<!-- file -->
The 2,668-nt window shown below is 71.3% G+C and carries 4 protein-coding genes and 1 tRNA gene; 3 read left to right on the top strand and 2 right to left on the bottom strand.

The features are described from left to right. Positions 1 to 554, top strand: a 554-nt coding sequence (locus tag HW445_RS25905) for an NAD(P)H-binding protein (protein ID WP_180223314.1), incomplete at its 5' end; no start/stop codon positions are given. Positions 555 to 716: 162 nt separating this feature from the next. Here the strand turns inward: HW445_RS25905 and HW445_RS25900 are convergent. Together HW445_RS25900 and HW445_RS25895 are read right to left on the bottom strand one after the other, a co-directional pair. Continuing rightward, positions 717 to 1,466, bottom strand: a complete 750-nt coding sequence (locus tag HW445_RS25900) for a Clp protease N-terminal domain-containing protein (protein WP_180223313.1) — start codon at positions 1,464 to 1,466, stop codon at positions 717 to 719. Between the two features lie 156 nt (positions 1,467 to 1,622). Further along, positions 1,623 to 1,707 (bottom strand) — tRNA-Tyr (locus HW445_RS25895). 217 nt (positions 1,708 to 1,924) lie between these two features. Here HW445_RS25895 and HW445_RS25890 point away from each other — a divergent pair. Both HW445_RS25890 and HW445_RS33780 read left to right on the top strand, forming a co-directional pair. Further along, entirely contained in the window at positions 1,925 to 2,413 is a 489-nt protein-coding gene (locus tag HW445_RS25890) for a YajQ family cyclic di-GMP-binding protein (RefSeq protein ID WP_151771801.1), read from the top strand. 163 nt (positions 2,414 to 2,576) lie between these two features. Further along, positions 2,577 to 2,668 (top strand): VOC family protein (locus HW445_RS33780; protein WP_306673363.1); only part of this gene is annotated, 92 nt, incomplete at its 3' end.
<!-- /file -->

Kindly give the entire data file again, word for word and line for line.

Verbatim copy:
The 2,668-nt window shown below is 71.3% G+C and carries 4 protein-coding genes and 1 tRNA gene; 3 read left to right on the top strand and 2 right to left on the bottom strand.

The features are described from left to right. Positions 1 to 554, top strand: a 554-nt coding sequence (locus tag HW445_RS25905) for an NAD(P)H-binding protein (protein ID WP_180223314.1), incomplete at its 5' end; no start/stop codon positions are given. Positions 555 to 716: 162 nt separating this feature from the next. Here the strand turns inward: HW445_RS25905 and HW445_RS25900 are convergent. Together HW445_RS25900 and HW445_RS25895 are read right to left on the bottom strand one after the other, a co-directional pair. Continuing rightward, positions 717 to 1,466, bottom strand: a complete 750-nt coding sequence (locus tag HW445_RS25900) for a Clp protease N-terminal domain-containing protein (protein WP_180223313.1) — start codon at positions 1,464 to 1,466, stop codon at positions 717 to 719. Between the two features lie 156 nt (positions 1,467 to 1,622). Further along, positions 1,623 to 1,707 (bottom strand) — tRNA-Tyr (locus HW445_RS25895). 217 nt (positions 1,708 to 1,924) lie between these two features. Here HW445_RS25895 and HW445_RS25890 point away from each other — a divergent pair. Both HW445_RS25890 and HW445_RS33780 read left to right on the top strand, forming a co-directional pair. Further along, entirely contained in the window at positions 1,925 to 2,413 is a 489-nt protein-coding gene (locus tag HW445_RS25890) for a YajQ family cyclic di-GMP-binding protein (RefSeq protein ID WP_151771801.1), read from the top strand. 163 nt (positions 2,414 to 2,576) lie between these two features. Further along, positions 2,577 to 2,668 (top strand): VOC family protein (locus HW445_RS33780; protein WP_306673363.1); only part of this gene is annotated, 92 nt, incomplete at its 3' end.